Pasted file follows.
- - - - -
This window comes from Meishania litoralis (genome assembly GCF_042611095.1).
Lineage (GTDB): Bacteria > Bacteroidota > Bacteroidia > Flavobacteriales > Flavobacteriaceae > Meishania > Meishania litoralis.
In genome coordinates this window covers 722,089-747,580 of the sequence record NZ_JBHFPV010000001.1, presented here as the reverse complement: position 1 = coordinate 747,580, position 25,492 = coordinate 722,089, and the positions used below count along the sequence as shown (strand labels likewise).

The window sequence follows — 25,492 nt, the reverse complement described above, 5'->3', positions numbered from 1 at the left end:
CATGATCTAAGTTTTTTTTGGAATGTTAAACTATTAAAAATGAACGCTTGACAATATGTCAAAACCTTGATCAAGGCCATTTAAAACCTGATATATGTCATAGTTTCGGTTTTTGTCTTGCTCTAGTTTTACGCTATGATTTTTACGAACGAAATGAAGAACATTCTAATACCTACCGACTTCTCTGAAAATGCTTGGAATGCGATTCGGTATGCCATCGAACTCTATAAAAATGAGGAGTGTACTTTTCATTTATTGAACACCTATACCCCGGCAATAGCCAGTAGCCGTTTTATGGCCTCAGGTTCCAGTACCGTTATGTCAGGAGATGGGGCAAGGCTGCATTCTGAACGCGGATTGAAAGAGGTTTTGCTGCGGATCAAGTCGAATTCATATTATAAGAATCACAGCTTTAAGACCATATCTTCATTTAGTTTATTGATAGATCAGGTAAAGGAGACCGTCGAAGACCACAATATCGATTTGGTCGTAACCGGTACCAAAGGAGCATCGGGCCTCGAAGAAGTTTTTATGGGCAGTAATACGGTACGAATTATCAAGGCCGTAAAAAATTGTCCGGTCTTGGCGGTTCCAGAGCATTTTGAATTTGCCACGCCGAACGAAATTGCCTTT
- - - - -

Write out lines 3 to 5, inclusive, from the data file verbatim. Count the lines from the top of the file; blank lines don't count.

In genome coordinates this window covers 722,089-747,580 of the sequence record NZ_JBHFPV010000001.1, presented here as the reverse complement: position 1 = coordinate 747,580, position 25,492 = coordinate 722,089, and the positions used below count along the sequence as shown (strand labels likewise).

The window sequence follows — 25,492 nt, the reverse complement described above, 5'->3', positions numbered from 1 at the left end:
CATGATCTAAGTTTTTTTTGGAATGTTAAACTATTAAAAATGAACGCTTGACAATATGTCAAAACCTTGATCAAGGCCATTTAAAACCTGATATATGTCATAGTTTCGGTTTTTGTCTTGCTCTAGTTTTACGCTATGATTTTTACGAACGAAATGAAGAACATTCTAATACCTACCGACTTCTCTGAAAATGCTTGGAATGCGATTCGGTATGCCATCGAACTCTATAAAAATGAGGAGTGTACTTTTCATTTATTGAACACCTATACCCCGGCAATAGCCAGTAGCCGTTTTATGGCCTCAGGTTCCAGTACCGTTATGTCAGGAGATGGGGCAAGGCTGCATTCTGAACGCGGATTGAAAGAGGTTTTGCTGCGGATCAAGTCGAATTCATATTATAAGAATCACAGCTTTAAGACCATATCTTCATTTAGTTTATTGATAGATCAGGTAAAGGAGACCGTCGAAGACCACAATATCGATTTGGTCGTAACCGGTACCAAAGGAGCATCGGGCCTCGAAGAAGTTTTTATGGGCAGTAATACGGTACGAATTATCAAGGCCGTAAAAAATTGTCCGGTCTTGGCGGTTCCAGAGCATTTTGAATTTGCCACGCCGAACGAAATTGCCTTT